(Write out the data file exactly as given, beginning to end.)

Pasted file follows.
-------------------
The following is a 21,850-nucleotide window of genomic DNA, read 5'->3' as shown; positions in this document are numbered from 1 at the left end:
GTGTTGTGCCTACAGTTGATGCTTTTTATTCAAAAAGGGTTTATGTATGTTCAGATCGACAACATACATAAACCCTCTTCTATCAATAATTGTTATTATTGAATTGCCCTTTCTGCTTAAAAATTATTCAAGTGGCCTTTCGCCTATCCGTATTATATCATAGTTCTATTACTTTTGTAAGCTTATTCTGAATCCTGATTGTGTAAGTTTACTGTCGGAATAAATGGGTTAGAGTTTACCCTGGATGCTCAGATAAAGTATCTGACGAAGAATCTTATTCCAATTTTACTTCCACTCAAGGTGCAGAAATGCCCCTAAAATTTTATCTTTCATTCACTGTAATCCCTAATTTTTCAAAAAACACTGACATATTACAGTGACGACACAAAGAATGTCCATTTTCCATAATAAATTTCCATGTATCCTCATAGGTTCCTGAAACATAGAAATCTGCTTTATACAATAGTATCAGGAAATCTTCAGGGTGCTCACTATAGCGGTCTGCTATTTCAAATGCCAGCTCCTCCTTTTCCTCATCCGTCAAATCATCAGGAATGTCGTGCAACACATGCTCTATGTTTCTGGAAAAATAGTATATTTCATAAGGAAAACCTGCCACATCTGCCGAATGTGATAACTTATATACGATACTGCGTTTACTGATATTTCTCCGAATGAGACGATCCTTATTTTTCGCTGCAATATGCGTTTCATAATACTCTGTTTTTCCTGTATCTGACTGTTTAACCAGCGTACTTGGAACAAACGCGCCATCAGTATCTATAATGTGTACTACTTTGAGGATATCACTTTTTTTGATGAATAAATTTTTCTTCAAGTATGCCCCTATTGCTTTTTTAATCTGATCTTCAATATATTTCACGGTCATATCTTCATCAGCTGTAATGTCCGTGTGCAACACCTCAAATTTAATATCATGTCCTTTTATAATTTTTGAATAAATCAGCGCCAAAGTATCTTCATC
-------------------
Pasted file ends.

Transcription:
The following is a 21,850-nucleotide window of genomic DNA, read 5'->3' as shown; positions in this document are numbered from 1 at the left end:
GTGTTGTGCCTACAGTTGATGCTTTTTATTCAAAAAGGGTTTATGTATGTTCAGATCGACAACATACATAAACCCTCTTCTATCAATAATTGTTATTATTGAATTGCCCTTTCTGCTTAAAAATTATTCAAGTGGCCTTTCGCCTATCCGTATTATATCATAGTTCTATTACTTTTGTAAGCTTATTCTGAATCCTGATTGTGTAAGTTTACTGTCGGAATAAATGGGTTAGAGTTTACCCTGGATGCTCAGATAAAGTATCTGACGAAGAATCTTATTCCAATTTTACTTCCACTCAAGGTGCAGAAATGCCCCTAAAATTTTATCTTTCATTCACTGTAATCCCTAATTTTTCAAAAAACACTGACATATTACAGTGACGACACAAAGAATGTCCATTTTCCATAATAAATTTCCATGTATCCTCATAGGTTCCTGAAACATAGAAATCTGCTTTATACAATAGTATCAGGAAATCTTCAGGGTGCTCACTATAGCGGTCTGCTATTTCAAATGCCAGCTCCTCCTTTTCCTCATCCGTCAAATCATCAGGAATGTCGTGCAACACATGCTCTATGTTTCTGGAAAAATAGTATATTTCATAAGGAAAACCTGCCACATCTGCCGAATGTGATAACTTATATACGATACTGCGTTTACTGATATTTCTCCGAATGAGACGATCCTTATTTTTCGCTGCAATATGCGTTTCATAATACTCTGTTTTTCCTGTATCTGACTGTTTAACCAGCGTACTTGGAACAAACGCGCCATCAGTATCTATAATGTGTACTACTTTGAGGATATCACTTTTTTTGATGAATAAATTTTTCTTCAAGTATGCCCCTATTGCTTTTTTAATCTGATCTTCAATATATTTCACGGTCATATCTTCATCAGCTGTAATGTCCGTGTGCAACACCTCAAATTTAATATCATGTCCTTTTATAATTTTTGAATAAATCAGCGCCAAAGTATCTTCATC